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Procedure Creation – Correct Syntax, Wrong Database


Recently, on a Friday evening, we released an update to one of our core applications.   As expected, it went smoothly and no issues were noted.  On the following Monday morning, however, the story took a different turn when end users started reporting issues.  One of the issues encountered was related to a new stored procedure.

In looking at the procedure, we found there were references to a database that existed within the QA environment but did not in Production.   It was assumed that when the procedure was created, it would throw an error because the database referenced didn’t exist.

query_optimizerUnfortunately, it does not work like this.

When the procedure is created, only the syntax of the code is parsed for validity.  As long as the syntax is correct the procedure will be created without an issue.  This can cause an issue because invalid references can slip by.

The real issue will manifest when the procedure is actually called.  The syntax will be checked again by the Parser and then sent to the Algebrizer (or Binding).  The invalid reference doesn’t physically exist.  This causes the Algebrizer the inability to bind and throws an error.

This is also true with altering a procedure that already exists.

We can prove this fairly easily just by creating and/or modifying a procedure with a reference to an object that does not exist.

-- We all have a Scratch Database right?
USE Scratch
-- Create a procedure with invalid reference
   SELECT * FROM DBThatDoesntExist.sys.objects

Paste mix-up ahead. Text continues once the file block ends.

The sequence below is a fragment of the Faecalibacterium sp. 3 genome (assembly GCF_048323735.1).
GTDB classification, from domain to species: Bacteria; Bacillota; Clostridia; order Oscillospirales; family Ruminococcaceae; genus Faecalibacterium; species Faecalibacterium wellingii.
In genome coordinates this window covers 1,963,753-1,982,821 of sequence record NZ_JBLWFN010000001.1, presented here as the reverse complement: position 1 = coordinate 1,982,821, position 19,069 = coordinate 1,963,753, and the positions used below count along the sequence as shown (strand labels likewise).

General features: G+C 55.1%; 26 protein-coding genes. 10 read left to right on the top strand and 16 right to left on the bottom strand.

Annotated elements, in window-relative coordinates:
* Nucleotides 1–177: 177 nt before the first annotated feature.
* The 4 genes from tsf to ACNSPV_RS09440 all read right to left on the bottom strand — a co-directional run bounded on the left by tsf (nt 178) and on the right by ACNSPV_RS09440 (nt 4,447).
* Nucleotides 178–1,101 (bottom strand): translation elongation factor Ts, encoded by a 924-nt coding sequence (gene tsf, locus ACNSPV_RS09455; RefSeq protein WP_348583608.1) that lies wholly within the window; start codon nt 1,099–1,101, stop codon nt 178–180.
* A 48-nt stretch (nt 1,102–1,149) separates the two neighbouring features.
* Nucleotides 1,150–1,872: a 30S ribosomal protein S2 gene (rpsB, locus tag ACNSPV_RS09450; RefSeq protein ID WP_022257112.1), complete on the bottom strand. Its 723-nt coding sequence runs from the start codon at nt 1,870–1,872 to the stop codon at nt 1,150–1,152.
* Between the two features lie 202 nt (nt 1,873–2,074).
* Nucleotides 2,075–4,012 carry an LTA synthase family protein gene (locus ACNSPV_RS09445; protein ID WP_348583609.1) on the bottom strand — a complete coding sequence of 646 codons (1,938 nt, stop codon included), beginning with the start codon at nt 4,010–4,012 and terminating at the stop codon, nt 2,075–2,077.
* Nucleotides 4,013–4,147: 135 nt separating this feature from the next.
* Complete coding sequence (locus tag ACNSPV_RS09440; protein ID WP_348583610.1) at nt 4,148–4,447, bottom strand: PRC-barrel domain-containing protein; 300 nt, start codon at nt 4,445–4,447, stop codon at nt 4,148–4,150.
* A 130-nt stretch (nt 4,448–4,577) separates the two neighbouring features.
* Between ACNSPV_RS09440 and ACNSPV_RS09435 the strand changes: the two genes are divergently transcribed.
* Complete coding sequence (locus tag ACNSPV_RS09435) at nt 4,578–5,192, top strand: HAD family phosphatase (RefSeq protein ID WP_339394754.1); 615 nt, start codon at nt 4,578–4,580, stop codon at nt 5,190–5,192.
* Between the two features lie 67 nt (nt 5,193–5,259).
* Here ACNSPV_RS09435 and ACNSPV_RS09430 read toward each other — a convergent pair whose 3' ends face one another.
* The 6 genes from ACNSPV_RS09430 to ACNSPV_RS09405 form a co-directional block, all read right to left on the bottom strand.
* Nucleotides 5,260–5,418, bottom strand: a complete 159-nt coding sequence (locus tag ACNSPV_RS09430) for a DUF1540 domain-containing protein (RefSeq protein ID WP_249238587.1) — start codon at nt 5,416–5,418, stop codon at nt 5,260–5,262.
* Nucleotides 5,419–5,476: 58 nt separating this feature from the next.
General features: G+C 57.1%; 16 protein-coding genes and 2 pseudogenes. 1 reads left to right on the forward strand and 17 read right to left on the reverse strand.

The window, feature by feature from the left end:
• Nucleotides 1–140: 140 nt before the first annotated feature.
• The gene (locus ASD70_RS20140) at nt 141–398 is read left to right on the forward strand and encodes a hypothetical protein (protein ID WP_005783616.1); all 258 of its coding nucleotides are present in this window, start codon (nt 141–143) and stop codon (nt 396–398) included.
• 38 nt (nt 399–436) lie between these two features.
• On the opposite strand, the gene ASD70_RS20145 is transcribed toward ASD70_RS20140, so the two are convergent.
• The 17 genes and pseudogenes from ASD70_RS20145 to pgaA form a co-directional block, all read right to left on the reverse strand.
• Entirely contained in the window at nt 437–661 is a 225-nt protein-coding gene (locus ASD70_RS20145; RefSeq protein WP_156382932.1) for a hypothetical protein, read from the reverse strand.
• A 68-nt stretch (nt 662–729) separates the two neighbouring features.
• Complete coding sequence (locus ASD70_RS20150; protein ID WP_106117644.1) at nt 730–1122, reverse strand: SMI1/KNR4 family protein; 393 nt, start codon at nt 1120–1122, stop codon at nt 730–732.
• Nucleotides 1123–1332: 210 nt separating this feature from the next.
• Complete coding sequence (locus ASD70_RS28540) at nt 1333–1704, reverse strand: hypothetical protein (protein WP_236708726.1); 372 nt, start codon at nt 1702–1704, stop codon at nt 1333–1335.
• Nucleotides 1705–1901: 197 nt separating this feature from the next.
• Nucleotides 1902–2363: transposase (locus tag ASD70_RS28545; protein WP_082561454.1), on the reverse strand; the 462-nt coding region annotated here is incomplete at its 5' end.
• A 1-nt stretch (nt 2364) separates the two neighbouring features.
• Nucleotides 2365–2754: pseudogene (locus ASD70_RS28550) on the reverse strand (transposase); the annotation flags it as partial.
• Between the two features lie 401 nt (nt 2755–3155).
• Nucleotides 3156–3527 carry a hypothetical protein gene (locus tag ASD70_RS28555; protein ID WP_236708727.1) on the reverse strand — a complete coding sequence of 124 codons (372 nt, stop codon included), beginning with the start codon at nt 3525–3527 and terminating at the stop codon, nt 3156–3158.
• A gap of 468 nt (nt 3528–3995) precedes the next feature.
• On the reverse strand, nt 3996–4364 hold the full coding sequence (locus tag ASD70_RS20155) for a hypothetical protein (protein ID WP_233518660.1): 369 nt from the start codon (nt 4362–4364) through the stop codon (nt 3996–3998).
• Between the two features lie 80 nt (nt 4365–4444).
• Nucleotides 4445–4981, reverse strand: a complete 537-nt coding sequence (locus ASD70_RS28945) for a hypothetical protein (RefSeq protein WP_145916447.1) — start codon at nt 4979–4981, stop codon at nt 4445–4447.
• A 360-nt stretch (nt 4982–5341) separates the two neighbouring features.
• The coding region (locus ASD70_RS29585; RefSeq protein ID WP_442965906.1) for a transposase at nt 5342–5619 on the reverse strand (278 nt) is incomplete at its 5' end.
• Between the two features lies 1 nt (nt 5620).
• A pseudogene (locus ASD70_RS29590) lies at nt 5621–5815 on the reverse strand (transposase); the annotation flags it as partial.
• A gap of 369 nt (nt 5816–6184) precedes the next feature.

-- Does it exist?
SELECT name, object_id, type, type_desc, create_date from sys.procedures
SELECT OBJECT_DEFINITION(object_id) from sys.procedures


We can see that the procedure, even with the invalid reference, was created without issue.  If we look at the object definition of the procedure, we clearly see the invalid reference.

When the procedure is executed the error will manifest.


What if we alter an existing procedure?

In this example, I’ll adjust the procedure to take out the invalid reference.

ProcedureCreation_3Then I’ll alter it again to put the invalid reference back in.


Note that the procedure was altered successfully both times.  Even though the second ALTER has an invalid reference, the syntax of the command is correct thus the procedure is altered successfully.

We are currently in the process of making adjustments to our release process to ensure that issues like this are caught in the lower environments rather in Production.


If you want to learn more about the query optimizer, I would suggest reading this post on how the optimizer works by .

I would also suggest SQL Server Guru, Paul White, as he has a deep dive blog series into the query optimizer.  You can find the first post in his series here.



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